French Baguette with Butter and Prosciutto
If I’m ever stranded on a desert island with only three ingredients, I pray that they are prosciutto, butter, and baguette. Minimalist in appearance, yet concentrated in flavor, this sleek sandwich is surprisingly satisfying. Think of it as a ham-and-sort-of-cheese sandwich. Since butter takes the place of cheese, choose your butter with discretion. Imported butters or domestic farmhouse-style butters are richer and sweeter and balance the saltiness of the ham. For the ham, I prefer either an imported prosciutto di Parma, prosciutto di San Daniele, from Italy, or Serrano ham from Spain. Use a crisp, French-style baguette (not a sourdough). If the crust of the bread has lost its crispness, toast the baguette in a hot oven for a few minutes, and cool it completely before slicing and smearing it with butter.
Total Timeunder 15 minutes
Recipe Coursemain course
Equipmentfood processor, mortar and pestle
Five Ingredients or LessYes
Taste and Texturebuttery, crisp, savory
Type of Dishsandwich
- 1 recipe Scallion Oil (optional; see below)
- 1½–2 baguettes, cut into 4 7-inch pieces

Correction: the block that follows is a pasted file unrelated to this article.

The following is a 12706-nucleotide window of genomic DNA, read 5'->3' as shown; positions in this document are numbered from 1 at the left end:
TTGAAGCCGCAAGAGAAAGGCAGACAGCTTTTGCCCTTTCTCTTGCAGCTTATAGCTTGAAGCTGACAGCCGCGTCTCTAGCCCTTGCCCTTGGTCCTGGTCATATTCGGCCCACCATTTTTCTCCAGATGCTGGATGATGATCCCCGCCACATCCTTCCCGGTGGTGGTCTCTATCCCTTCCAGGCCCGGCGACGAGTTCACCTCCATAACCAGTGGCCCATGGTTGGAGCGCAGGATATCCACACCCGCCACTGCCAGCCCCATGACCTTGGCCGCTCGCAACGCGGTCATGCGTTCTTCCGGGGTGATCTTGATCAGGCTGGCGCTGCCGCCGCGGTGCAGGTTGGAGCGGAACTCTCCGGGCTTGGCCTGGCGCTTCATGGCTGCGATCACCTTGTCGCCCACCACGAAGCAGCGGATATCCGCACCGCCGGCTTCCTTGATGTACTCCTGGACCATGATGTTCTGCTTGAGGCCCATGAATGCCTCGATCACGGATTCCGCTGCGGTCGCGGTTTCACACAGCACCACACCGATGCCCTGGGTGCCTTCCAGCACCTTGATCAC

- 1–1½ sticks (4–6 ounces) unsalted butter, slightly softened but not greasy
- 6 ounces prosciutto di Parma, prosciutto di San Daniele, or Serrano ham, thinly sliced into about 24 slices
- 1 bunch scallions, green parts only, coarsely chopped (about 1/3 cup)
- 1/3 cup coarsely chopped fresh Italian parsley leaves
- 1/2 cup extra virgin olive oil
Slice through the center of each piece of baguette horizontally.
TO ASSEMBLE THE SANDWICHES: Smear 2–3 tablespoons of butter over the bottom half of each baguette piece.
If you’re using scallion oil, spoon 1–2 tablespoons of it over and place about 6 slices of rumpled prosciutto on top.
Put the top half of the baguette over the ham, and squeeze the sandwich together with your fingers to compress it before taking the first bite.
For the Scallion Oil:
In a food processor fitted with a metal blade, or with a mortar and pestle, process or pulverize the scallions and parsely until finely chopped. Add the olive oil and process or pulverize another few seconds to combine.
2002 Nancy Silverton